I don't feel like there is a specific type of personality for a writer - they come from all backgrounds and with varying imaginations. I know writers who are very big on research and technical information while I also know writers who are about discovering something completely odd or something unimaginable. A writer must be dedicated to their craft and must find the way writing works for them. I know for me, when I write, it's not until I've worked out the story and the ideas and the characters all in my head before I even put pen to paper. Yes, a pen. I write everything free-hand. It's only for the second draft that I'll type it onto my computer. Transcribing allows me to edit while I type. For other writers, it's all about outlines, character background, timelines, and research before writing anything in script format.
Once the script is handed over to a Producer, Director, or Executive Producer, the writer needs to be open to suggestions, changes and additions. A writer is usually just thinking about the story and the characters and the world that is created can be anything on paper. However, as a producer I see a script differently. The first things I think when I read a script are...
- Is it innovative and well written?
- How many characters?
- How many locations?
- Are there special effects required?
- Are there visual effects required?
- Is it set in present time or is it a period piece or future/sci-fi?
- Is it marketable?
All of these items, except for the first, are a big deal when you talk in terms of money and logistics. If you come to me with a script that takes place in one apartment with two characters and no effects then it's going to be much easier and faster to pull off then a vampire period piece with 10 main characters and 100s of extras. That said, a two character drama might not be as marketable as a vampire movie (at least now, in 2010)... so it all depends on what your abilities, goals and resources are.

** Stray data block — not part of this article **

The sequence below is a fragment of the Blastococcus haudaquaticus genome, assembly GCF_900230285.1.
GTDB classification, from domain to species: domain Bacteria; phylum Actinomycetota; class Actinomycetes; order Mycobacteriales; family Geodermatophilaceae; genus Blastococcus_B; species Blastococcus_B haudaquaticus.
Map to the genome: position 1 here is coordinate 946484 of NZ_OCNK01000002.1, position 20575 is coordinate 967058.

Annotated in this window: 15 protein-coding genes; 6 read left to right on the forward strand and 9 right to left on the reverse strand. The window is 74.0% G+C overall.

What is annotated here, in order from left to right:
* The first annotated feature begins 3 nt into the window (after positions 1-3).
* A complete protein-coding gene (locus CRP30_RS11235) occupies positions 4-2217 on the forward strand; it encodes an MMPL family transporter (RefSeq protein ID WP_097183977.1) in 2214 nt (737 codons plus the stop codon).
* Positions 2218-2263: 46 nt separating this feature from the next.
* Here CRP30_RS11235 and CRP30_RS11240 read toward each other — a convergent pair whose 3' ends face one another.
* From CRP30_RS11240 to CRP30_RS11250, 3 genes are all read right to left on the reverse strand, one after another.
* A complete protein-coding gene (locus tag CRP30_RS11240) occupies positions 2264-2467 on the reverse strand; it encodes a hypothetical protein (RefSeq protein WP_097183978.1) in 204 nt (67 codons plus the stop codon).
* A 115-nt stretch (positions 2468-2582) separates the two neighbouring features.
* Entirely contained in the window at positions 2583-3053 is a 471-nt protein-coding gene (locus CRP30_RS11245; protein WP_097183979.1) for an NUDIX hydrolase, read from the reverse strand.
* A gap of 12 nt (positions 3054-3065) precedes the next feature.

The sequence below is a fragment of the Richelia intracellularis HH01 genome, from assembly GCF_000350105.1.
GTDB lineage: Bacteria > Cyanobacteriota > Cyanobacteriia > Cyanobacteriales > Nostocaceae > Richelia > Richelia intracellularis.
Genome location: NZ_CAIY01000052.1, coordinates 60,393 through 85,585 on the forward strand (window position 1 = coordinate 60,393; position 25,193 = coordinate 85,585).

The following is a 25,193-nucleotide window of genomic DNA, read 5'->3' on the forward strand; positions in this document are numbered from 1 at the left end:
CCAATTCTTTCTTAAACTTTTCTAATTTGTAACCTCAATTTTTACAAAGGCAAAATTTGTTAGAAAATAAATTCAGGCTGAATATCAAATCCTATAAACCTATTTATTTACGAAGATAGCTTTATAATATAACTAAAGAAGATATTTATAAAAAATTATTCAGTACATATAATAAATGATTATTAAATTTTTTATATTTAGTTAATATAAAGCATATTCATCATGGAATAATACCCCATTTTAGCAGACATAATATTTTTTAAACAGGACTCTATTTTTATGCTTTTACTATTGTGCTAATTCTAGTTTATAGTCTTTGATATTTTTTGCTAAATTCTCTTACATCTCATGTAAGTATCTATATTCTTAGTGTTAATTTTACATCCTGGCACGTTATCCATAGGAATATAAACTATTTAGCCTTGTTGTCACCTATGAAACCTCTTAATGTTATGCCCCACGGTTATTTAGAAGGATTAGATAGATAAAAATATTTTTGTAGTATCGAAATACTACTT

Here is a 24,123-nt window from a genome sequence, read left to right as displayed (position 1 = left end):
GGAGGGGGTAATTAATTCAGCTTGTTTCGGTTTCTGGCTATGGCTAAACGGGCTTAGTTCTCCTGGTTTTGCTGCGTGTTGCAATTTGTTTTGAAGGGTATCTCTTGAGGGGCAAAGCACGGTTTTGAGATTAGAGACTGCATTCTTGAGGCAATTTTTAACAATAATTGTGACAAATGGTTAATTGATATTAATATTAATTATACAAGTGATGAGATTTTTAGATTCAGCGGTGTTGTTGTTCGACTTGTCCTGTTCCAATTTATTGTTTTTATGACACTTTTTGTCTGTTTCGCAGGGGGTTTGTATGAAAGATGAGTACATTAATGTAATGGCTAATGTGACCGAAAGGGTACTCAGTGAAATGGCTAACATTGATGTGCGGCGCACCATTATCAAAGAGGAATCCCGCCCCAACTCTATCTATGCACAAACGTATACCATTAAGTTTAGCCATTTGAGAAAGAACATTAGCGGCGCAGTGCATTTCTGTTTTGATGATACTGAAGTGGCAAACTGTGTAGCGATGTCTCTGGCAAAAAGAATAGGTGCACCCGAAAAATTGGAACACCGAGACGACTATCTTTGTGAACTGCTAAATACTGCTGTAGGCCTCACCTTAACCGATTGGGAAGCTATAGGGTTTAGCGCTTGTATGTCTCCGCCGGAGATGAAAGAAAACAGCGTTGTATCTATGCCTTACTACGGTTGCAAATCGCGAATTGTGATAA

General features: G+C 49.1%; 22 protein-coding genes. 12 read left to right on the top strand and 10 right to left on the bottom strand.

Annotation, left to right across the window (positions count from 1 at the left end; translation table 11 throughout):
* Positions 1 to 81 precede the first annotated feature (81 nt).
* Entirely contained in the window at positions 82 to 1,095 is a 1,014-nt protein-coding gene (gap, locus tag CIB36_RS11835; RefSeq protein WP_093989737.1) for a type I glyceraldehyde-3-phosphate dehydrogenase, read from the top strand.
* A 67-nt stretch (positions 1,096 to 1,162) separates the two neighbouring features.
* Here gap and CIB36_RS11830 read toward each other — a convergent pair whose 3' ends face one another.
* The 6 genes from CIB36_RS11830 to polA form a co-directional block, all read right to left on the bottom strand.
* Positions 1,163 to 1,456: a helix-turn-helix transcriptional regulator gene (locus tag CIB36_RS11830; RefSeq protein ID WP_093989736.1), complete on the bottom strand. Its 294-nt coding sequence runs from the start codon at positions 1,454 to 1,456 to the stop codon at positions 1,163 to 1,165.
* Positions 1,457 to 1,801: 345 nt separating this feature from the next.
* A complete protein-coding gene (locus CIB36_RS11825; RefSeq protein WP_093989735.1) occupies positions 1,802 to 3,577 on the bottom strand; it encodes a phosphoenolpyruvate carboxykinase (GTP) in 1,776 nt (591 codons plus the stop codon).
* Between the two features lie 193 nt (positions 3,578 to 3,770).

Once production starts, changes to the script need to remain minimal however as the actors get into the script with the director, this is the time that the writer needs to be willing to see, hear and adjust. One thing I recommend is having a table read as production starts so everyone, including all key production personnel can hear the script read out loud. We recently did this for a project I'm in pre-production on. We had our Director, Writer, Executive Producer and Art Director all in attendance to hear the script. What this does is make it real for everyone. It allows you to imagine it on a different level - it's the words coming to life. A sentence that is genius on the page may not read the way you intended or a line you deemed serious could come off extremely funny. It is that moment that a writer needs to recognize that changes will happen and you can either be a part of it or not - we hope you are.
Tips for a Screen Writer
If you are making edits, let your film crew and cast know.
The worst thing to do as a writer is to constantly make changes without letting anyone know. I have worked on a handful of films where the writer is making changes up until the day of the shoot. This becomes a problem for everyone if they aren't aware that changes are coming. Actors need time to prepare their lines (at least 48 hours) as well as all other key crew are affected by changes. If you change: INT. OFFICE DAY to EXT. PARK BENCH DAY because it shows more of a bond between the characters that they spend time together outside of the office, this affects Art Department, Grip and Electric, Location, Transportation, and other set logistics.
Stay involved in the production.
Don't consider your job is over when you hand a script over to a production team. You should be a part of the process - it will only make the film better. Even in the editing process, if you are able, you should be in the loop.
Listen and watch your team.
Whether it's a table read or a rehearsal, listen to the words and watch the body language and choices of the actors. If something isn't working and the Director is having a hard time making a section work, make suggestions and adjustments. Keep that communication open.
Recent Writers I've Worked With
Elias Benavidez writer of A Note to Etienne
Jonathan Nail writer of "S.O.L.O. The Series"
Boris Kievsky & Konstantin Lavysh writers of "Purgatory, Inc."
Marty Blackshear & Vincent Brantley writers of Hopelessly in June